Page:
I do not see a problem in a U.S. citizen applying for his wife. In cases where the primary sponsor does not earn enough, a co-sponsor is required. He or she must complete form I-864 along with financial evidence.
As discussed by my colleagues, renunciation of U.S> citizenship is a serious and in most cases irreversible, therefore you should consult with an immigration lawyer before you try this yourself.
A person wishing to renounce his or her U.S. citizenship must voluntarily and with intent to relinquish U.S. citizenship:
appear in person before a U.S. consular or diplomatic officer,
in a foreign country (normally at a U.S. Embassy or Consulate); and
sign an oath of renunciation...
As a student, you may not work outside campus without USCIS permission. Permission is available after the student has completed two semesters of school and can establish Severe Economic Hardship. However, if the USCIS discovers you working without permission you most certainly can be deported. You should consult with an attorney for some advise on your next step.
You are a United States citizen, and you and your fiance(e) are both free to marry, and have met in person within two years.
Documenting the petition. The fiance/e petition and all supporting documents should be filed by the citizen fiance/e with the appropriate USCIS Regional Service Center having jurisdiction over the petitioner's residence. This is usually done in the United States. The new statutory requirements have forced fiancé/e petitioners to document USCIStances where the couple...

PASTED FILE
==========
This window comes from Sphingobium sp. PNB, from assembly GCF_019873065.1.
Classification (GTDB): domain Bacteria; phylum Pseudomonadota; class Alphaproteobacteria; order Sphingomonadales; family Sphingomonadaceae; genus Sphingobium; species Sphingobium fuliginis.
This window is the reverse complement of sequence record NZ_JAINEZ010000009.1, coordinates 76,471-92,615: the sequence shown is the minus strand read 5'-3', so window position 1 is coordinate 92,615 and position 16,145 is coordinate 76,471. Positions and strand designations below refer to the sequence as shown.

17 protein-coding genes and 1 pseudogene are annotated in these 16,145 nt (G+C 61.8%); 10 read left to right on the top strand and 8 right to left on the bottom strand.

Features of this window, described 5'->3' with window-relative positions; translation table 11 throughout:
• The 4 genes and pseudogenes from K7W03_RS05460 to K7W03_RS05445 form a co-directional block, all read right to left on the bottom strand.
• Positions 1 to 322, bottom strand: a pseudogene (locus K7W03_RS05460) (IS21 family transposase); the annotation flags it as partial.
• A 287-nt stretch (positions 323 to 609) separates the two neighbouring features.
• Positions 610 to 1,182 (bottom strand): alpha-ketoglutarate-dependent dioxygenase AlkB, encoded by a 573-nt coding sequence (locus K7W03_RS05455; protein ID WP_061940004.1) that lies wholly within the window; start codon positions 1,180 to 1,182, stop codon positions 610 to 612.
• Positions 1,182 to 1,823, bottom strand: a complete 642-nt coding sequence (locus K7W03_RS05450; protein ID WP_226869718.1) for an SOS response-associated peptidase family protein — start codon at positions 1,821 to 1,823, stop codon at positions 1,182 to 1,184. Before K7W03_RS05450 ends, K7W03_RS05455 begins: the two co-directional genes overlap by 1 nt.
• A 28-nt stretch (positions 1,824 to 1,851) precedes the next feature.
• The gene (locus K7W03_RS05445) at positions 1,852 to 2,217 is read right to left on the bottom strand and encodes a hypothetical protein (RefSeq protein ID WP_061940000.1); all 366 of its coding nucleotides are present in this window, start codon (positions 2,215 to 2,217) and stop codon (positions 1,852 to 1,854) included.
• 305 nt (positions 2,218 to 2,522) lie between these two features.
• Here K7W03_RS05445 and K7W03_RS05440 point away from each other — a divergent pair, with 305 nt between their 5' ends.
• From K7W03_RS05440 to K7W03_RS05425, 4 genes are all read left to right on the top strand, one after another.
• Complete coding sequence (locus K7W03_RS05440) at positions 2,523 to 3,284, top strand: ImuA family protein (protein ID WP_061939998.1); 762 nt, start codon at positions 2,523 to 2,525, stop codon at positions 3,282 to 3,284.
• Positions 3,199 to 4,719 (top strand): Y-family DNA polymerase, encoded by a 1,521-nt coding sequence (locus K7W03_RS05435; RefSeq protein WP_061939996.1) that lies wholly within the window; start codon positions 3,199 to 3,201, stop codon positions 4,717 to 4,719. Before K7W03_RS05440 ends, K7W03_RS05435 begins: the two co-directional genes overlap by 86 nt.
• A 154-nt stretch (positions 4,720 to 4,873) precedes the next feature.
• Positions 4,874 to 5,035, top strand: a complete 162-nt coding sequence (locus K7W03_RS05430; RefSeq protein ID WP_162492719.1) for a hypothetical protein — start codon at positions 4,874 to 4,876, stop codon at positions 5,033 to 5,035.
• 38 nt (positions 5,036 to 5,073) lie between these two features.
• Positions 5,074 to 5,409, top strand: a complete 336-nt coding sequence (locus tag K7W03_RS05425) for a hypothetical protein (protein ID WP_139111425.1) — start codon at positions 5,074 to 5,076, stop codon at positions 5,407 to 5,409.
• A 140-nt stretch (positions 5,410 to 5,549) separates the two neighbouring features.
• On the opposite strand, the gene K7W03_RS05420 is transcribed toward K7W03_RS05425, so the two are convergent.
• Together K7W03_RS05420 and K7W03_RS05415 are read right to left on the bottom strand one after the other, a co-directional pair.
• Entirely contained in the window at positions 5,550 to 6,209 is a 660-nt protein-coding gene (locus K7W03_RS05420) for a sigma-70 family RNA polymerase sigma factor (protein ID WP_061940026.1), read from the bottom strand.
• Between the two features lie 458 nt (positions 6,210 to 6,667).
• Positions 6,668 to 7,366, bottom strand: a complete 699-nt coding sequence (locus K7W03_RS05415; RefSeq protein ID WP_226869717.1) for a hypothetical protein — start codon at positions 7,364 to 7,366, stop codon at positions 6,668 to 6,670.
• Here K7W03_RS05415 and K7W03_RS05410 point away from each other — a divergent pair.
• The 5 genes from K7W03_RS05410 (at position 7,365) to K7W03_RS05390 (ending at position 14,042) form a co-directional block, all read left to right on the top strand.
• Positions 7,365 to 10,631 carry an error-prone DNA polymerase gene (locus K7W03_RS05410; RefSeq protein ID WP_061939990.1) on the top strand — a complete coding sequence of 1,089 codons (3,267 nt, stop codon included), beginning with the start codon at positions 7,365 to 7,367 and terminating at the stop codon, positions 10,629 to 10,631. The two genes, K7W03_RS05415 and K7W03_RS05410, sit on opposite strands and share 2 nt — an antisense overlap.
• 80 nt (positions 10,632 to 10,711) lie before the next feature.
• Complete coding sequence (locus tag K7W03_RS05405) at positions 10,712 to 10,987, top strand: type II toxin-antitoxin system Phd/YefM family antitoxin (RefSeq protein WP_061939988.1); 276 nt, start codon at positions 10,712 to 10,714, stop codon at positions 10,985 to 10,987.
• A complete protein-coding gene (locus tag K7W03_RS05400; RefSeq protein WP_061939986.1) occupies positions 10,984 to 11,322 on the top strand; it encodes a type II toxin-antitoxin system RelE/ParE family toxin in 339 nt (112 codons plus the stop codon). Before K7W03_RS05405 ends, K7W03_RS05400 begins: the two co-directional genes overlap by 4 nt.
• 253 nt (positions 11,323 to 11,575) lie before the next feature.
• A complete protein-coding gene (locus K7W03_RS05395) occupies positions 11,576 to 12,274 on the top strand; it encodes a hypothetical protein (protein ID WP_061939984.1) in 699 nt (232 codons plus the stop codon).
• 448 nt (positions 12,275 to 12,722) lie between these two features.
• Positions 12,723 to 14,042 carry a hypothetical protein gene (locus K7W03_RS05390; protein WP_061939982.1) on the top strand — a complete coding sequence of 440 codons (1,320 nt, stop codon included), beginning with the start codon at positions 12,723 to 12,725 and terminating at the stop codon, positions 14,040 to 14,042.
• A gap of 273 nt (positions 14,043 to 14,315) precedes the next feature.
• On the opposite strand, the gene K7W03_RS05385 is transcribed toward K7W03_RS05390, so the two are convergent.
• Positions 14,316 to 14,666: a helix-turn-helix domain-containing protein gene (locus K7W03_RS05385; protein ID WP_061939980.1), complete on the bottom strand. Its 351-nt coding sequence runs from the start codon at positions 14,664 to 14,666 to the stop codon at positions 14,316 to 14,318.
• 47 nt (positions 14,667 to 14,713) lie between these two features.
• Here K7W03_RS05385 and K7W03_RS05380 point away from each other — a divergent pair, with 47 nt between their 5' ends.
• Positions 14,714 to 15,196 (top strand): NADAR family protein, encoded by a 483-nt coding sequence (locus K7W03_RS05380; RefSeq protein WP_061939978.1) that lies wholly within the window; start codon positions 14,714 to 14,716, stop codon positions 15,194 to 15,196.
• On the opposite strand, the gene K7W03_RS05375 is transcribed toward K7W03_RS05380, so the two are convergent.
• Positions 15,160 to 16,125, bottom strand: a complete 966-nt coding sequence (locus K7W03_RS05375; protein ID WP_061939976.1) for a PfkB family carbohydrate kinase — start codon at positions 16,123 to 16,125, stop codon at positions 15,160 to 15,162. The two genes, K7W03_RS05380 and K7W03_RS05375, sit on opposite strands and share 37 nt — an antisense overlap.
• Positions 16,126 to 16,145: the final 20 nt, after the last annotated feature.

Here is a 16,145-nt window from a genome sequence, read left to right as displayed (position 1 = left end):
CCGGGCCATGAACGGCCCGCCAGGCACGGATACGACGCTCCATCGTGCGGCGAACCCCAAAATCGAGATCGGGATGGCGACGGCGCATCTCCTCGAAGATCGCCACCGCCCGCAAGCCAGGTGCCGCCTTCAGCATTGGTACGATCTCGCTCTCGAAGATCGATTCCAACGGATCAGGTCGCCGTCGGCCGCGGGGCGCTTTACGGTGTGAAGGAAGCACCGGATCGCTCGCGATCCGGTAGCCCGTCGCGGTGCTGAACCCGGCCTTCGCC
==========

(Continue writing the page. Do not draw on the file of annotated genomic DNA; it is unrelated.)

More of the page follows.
If you tell the truth, you will have an excellent waiver application. It should be approved, In my experience, if you husband did not commit any crime, you could file an I-601 waiver, which should reduce his stay abroad from years to several months following your I-130 approval. Understand that obtaining a 601 waiver requires legal skills in it's preparation. You should contact an immigration attorney before you go forward.
Absences out of the Unites States
Count the exact days you were out before you file. You may save time and money. If you apply under the 3-year rule, then you will have to have physically resided in the U.S. for a period of 18 months, and during this time never remained out of the U.S. for a period of greater than 6 month. . If you apply under the 5-year rule, then you will have to have physically resided in the U.S. for a period of 30 months, and during this time never remained out of...